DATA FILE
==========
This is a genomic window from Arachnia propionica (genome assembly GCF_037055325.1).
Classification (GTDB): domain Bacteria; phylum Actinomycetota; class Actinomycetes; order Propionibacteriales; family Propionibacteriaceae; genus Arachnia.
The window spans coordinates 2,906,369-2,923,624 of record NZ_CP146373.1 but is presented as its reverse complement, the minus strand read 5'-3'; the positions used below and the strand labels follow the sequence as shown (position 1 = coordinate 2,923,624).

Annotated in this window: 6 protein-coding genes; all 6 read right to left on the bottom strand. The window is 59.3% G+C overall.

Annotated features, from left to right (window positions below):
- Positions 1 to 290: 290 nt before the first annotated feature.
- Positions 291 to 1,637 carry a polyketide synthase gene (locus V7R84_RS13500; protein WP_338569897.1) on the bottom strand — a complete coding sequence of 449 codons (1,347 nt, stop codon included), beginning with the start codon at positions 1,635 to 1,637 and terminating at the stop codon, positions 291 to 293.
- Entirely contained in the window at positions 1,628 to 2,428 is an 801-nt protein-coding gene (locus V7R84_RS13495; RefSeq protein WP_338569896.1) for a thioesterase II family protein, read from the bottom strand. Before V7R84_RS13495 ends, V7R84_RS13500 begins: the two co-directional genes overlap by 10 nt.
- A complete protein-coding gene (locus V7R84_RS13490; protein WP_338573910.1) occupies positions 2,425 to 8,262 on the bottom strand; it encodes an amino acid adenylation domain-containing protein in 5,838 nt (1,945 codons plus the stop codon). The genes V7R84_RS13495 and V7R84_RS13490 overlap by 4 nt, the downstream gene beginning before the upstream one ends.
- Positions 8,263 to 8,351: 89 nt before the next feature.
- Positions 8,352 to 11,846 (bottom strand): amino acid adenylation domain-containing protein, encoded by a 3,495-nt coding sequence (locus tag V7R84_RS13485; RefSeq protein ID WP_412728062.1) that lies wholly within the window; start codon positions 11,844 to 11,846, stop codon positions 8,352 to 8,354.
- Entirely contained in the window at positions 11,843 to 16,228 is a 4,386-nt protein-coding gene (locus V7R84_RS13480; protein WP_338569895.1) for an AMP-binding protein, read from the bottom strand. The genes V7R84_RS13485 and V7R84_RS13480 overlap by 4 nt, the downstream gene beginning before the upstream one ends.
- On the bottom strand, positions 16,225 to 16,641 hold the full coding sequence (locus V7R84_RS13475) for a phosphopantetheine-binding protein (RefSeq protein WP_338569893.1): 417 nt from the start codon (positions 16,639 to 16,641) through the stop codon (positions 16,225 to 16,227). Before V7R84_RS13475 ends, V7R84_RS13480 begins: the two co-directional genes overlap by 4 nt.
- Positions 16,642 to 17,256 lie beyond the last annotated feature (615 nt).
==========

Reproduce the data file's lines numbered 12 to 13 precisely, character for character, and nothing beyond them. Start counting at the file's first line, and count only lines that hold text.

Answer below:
- Entirely contained in the window at positions 11,843 to 16,228 is a 4,386-nt protein-coding gene (locus V7R84_RS13480; protein WP_338569895.1) for an AMP-binding protein, read from the bottom strand. The genes V7R84_RS13485 and V7R84_RS13480 overlap by 4 nt, the downstream gene beginning before the upstream one ends.
- On the bottom strand, positions 16,225 to 16,641 hold the full coding sequence (locus V7R84_RS13475) for a phosphopantetheine-binding protein (RefSeq protein WP_338569893.1): 417 nt from the start codon (positions 16,639 to 16,641) through the stop codon (positions 16,225 to 16,227). Before V7R84_RS13475 ends, V7R84_RS13480 begins: the two co-directional genes overlap by 4 nt.